For now, Jake Peavy and Alex Rios are members of the Chicago White Sox. But while they are both focusing on baseball, they are also bracing for that phone call.
The one telling them they've been traded.
Peavy is almost at the point where he expects to be dealt.
"I certainly understand that there's a strong possibility that may happen," Peavy said in an interview before Monday's game. "I won't be caught off-guard. We'll see how it all plays out over the next few days."
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Peavy came off the disabled list on Saturday, and with a host of scouts watching with great intrigue, he gave up two earned runs over six innings. He's scheduled to pitch again Thursday against the Tigers. That might be all teams need to see before pulling the trigger on a deal.
Though now that the pitching market has been set with Matt Garza headed to the Rangers, a trade could happen even before that.
"I felt like (Garza) being the biggest name traded, I think we all felt positive that it would start the whole process," Peavy said.
Addison Reed called Peavy, "the most competitive guy I've ever played with in my life." How much is Peavy valued in the White Sox clubhouse?
"When he pitches, I really want to get into the game and save the game for him," Reed said. "It kind of sounds bad, not that I don't want to when other people are pitching, but it just means a little more when he's on the mound. I think everybody feels that way."
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And yet, ask Reed to look into the White Sox future, and he doesn't see Peavy as a part of it. He's expecting him to be traded.
"It's probably going to happen. I don't know what the chances are, but I feel like it probably will," Reed said. "It's part of the game, and we'll just have to move on."
Meanwhile, Rios sat quietly at his locker on Monday, seemingly at ease about the trade rumors. He's used to them by now. They've been swirling around him for weeks.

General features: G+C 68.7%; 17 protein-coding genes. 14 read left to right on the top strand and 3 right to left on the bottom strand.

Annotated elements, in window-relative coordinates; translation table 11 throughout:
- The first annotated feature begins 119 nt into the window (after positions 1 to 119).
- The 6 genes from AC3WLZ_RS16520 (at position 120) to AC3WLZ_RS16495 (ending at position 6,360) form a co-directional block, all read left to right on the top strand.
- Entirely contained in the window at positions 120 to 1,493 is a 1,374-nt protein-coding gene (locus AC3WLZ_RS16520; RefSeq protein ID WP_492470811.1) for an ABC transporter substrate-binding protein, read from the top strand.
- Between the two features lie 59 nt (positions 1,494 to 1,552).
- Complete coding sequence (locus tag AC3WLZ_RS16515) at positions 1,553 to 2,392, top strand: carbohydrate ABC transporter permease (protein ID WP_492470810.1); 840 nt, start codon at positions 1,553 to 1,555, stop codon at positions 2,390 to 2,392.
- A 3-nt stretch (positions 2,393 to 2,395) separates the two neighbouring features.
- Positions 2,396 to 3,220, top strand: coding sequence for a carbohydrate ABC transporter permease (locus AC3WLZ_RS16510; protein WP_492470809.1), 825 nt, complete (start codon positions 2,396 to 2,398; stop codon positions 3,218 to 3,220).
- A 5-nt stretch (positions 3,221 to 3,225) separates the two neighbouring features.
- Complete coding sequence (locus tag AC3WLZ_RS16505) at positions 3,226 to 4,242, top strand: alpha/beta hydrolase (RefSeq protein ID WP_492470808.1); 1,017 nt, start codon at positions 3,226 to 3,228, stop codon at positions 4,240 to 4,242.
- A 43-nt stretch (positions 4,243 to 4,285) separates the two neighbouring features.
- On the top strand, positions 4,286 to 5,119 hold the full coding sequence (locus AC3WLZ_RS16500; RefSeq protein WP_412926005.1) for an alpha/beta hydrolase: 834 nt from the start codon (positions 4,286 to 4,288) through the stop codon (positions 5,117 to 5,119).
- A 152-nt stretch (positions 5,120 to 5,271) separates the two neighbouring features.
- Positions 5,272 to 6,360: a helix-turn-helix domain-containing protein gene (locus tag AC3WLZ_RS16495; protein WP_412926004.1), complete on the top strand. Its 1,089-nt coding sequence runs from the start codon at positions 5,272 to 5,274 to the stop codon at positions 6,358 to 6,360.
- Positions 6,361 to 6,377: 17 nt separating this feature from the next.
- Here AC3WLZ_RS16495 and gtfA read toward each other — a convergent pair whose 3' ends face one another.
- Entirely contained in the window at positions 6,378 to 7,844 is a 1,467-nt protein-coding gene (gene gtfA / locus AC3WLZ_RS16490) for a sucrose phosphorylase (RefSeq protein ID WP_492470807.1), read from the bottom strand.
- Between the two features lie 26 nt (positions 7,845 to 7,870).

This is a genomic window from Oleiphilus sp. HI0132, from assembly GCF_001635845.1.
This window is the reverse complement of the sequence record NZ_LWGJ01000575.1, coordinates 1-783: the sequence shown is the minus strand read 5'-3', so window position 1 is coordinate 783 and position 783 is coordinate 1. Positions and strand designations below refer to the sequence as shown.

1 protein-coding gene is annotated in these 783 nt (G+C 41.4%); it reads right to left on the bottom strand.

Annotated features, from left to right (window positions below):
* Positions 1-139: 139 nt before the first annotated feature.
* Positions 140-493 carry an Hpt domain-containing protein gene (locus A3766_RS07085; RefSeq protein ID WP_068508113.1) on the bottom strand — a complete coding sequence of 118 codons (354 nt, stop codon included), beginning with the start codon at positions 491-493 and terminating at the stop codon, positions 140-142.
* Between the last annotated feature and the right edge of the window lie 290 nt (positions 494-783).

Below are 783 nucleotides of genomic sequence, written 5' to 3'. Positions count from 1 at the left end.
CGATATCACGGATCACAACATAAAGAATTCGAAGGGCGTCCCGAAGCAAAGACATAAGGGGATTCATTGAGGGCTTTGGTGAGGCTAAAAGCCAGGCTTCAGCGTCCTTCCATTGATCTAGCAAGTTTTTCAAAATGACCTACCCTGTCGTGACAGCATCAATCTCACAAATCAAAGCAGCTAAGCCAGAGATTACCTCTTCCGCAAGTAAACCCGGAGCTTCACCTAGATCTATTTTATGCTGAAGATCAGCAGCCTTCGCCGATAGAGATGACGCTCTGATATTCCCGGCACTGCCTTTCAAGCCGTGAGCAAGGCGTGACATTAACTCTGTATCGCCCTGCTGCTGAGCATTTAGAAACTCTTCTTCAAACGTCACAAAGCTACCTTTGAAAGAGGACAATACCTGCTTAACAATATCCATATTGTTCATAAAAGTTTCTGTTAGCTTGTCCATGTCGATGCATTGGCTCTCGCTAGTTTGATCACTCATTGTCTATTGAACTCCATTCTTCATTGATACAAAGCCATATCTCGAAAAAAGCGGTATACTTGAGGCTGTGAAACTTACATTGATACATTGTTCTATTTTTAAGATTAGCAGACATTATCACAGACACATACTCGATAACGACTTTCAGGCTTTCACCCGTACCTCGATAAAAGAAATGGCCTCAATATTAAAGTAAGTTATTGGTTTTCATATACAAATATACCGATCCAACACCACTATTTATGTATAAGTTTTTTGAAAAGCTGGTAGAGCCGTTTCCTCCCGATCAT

"I can't tell you if a trade is imminent or not, but I'm just waiting. Waiting to see what happens," Rios said.
Although the White Sox have made only one trade so far (sending Matt Thornton to Boston), general manager Rick Hahn has been mapping out his strategy for weeks, going back at least a month when he had a conversation with Rios while the White Sox played the Twins in Minnesota.
"I talked to (Hahn), and I let him know how I felt about the organization and how I feel about staying here. But at the same time, if it has to happen, it has to happen," Rios said. "I'm not saying that I want to stay here and I'm going to be mad if I get traded because I understand the situation. This is the place I would like to be, and he knows it."
Chicago is also where Peavy wants to be. It's why he signed a two-year contract with the White Sox this past offseason. Jake doesn't want to say good-bye, but you can tell he senses the end is near.
"There are some guys on this team who are truly like family to me. You wanted (a championship) to happen here. Obviously, it doesn't look so good this year," Peavy said. "To get traded to a team in the middle of the season to a team in the middle of a pennant race and every game matters, I'm sure that would be exciting. That was kind of the case here when I came over in 2009. I do know what it's like and it's exciting, so if that happens, that's a positive for sure."
In the meantime, Peavy will keep pitching for the White Sox.
And if a phone call comes from the front office, Jake knows this:
"They're not going to be asking me, 'Where are we going to eat for lunch?'"
More like, "Your new team wants you there by dinner."